The British Medical Journal (BMJ): The BMJ released a detailed statement highlighting the risk that smoking plays in passing the infection on to others. As the virus harbours itself in your respiratory tract, the exhalation of smoke can lead to it being passed on to others, as “research on a similar respiratory virus, respiratory syncytial virus, has shown that inhaled tobacco smoke increases the rate of transmission and severity of viral respiratory tract infections” placing smokers in the crosshairs of the pandemic.
The BMJ statement goes on to strongly recommend that “public health messages focused on how to curb the spread of SARS-CoV-2 also include country specific, evidence-based smoking cessation advice.” The body has called for a ‘multipronged’ approach combining the use of cessation services, physical restrictions, and information campaigns to help educate their audience. The BMJ has also noted how COVID-19 disproportionately affects the disadvantaged and vulnerable making it critically important to address in the long and short term.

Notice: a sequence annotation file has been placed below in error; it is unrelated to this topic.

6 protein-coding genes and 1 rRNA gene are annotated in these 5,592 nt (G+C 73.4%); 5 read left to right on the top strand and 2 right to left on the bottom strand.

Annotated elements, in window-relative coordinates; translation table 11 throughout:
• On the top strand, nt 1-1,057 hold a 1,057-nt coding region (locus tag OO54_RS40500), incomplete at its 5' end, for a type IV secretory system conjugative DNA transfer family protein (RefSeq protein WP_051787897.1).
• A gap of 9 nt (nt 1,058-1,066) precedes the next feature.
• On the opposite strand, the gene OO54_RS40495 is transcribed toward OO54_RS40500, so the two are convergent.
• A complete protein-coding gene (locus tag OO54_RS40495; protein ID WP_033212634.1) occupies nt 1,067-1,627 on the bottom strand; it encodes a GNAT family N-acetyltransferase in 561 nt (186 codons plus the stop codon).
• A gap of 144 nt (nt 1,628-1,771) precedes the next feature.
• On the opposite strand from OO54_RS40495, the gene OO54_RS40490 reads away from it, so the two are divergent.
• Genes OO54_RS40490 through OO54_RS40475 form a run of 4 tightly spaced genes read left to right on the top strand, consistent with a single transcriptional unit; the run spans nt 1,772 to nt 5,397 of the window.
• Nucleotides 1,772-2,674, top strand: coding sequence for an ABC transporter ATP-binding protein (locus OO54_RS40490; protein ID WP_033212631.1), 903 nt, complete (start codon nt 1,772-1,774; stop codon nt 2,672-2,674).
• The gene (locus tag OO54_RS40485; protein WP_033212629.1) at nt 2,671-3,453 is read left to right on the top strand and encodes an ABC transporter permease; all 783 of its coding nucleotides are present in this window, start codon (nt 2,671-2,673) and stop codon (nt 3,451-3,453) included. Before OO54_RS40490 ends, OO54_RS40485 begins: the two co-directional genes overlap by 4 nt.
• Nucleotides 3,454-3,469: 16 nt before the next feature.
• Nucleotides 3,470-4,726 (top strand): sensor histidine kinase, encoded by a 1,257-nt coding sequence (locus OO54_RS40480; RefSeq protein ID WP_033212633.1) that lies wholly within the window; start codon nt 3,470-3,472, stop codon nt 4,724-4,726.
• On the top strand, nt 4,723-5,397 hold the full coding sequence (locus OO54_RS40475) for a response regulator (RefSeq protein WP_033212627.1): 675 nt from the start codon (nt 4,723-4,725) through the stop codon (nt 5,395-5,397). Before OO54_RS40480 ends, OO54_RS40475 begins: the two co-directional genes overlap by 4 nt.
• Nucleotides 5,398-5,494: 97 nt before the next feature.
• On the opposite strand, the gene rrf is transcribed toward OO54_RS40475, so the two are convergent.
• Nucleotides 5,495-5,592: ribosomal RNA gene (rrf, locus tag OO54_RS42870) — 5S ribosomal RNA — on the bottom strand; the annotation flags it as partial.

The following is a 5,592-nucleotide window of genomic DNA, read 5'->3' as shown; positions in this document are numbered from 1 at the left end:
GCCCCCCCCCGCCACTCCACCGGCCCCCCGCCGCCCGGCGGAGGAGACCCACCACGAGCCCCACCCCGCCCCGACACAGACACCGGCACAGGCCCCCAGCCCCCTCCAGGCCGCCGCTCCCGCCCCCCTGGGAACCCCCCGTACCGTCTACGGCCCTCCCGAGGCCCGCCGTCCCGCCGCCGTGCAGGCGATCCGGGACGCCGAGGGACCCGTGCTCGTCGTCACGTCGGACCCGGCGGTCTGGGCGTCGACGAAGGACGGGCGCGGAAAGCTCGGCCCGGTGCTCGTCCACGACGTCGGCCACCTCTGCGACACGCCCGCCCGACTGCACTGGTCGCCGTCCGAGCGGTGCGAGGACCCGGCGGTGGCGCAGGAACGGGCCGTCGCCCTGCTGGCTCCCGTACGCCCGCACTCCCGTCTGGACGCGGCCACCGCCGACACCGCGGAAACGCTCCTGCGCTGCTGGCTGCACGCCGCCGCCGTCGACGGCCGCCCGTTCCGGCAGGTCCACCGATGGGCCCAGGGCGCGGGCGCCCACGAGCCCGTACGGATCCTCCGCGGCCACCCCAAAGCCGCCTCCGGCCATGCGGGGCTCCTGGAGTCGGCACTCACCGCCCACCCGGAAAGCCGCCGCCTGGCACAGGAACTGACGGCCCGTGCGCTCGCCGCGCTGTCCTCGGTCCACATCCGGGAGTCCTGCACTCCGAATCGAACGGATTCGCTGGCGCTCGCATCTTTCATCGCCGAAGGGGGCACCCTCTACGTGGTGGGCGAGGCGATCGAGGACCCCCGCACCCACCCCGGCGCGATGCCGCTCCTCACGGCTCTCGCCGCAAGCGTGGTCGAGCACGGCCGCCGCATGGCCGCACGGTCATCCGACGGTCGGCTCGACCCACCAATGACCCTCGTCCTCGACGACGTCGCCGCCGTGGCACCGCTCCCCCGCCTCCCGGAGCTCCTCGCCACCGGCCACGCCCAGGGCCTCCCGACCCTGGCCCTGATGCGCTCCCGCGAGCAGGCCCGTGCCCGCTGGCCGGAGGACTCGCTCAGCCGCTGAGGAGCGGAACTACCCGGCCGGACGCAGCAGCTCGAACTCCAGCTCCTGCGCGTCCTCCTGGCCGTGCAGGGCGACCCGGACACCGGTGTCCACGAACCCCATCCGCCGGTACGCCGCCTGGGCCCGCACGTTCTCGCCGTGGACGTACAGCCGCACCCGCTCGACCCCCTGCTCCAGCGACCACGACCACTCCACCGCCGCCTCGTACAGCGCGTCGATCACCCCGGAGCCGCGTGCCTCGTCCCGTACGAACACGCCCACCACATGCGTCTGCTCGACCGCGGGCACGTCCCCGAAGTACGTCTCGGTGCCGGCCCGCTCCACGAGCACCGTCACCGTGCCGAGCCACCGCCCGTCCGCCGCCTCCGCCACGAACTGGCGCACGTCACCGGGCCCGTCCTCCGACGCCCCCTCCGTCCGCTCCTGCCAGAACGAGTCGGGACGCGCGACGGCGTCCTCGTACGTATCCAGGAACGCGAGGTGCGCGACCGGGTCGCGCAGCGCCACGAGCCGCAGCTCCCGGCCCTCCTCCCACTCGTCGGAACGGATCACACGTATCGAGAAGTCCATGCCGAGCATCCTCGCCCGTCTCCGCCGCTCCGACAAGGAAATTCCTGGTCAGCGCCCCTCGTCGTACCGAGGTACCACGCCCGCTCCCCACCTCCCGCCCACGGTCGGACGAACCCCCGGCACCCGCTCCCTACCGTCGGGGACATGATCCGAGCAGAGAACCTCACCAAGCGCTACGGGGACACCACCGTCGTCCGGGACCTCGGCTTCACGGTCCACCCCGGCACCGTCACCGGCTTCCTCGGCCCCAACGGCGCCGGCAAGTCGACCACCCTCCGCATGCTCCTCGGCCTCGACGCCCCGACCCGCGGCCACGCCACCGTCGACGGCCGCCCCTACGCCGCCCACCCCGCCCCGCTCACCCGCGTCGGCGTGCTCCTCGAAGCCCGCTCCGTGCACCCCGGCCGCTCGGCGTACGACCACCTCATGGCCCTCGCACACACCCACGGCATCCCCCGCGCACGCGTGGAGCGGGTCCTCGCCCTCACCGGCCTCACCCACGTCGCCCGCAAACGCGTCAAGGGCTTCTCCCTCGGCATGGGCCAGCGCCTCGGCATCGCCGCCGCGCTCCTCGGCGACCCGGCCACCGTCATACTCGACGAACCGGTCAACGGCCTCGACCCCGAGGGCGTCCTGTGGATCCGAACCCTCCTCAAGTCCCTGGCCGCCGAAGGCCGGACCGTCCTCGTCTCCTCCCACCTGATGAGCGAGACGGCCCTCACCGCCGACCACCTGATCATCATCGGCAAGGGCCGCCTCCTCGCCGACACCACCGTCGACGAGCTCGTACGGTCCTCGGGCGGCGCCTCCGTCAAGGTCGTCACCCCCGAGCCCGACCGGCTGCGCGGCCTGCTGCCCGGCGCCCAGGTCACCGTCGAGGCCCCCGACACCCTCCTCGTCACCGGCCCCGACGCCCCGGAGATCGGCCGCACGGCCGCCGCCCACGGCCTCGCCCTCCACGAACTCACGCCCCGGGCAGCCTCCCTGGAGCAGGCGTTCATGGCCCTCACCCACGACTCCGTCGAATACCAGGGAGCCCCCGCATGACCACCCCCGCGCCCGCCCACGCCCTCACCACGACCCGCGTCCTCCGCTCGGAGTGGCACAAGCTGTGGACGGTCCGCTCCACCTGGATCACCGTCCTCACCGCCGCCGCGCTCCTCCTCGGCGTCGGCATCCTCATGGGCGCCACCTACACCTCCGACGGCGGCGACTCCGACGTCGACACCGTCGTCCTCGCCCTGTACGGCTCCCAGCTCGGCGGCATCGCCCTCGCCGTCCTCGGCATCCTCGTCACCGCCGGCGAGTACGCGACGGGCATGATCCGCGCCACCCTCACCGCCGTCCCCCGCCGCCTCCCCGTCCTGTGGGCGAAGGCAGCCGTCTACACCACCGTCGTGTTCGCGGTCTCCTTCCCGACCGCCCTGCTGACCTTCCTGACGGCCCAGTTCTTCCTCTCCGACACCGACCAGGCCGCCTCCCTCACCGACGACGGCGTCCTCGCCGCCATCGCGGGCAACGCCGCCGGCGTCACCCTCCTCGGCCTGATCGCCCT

Action in Smoking and Health (ASH): It should come as no surprise that the anti-smoking group comes out against the use of tobacco products during the crisis. Their recent release uses the words of the current British Secretary for Health that “it is abundantly clear from the research into previous coronaviruses that smoking makes the impact of a coronavirus worse.”
Their work goes on to provide a stark ultimatum that now is the right time to quit or cut back, using the hashtag #QuitForCovid. The release goes on to cite GP Dr. Charlie Kenward saying “Stopping smoking remains the single most effective thing people can do to improve their and their family’s health both now and in the future.” ASH Chief Executive Deborah Arnott added that: “For smokers, quitting or temporarily stopping during this outbreak is one of the best things they could do right now.”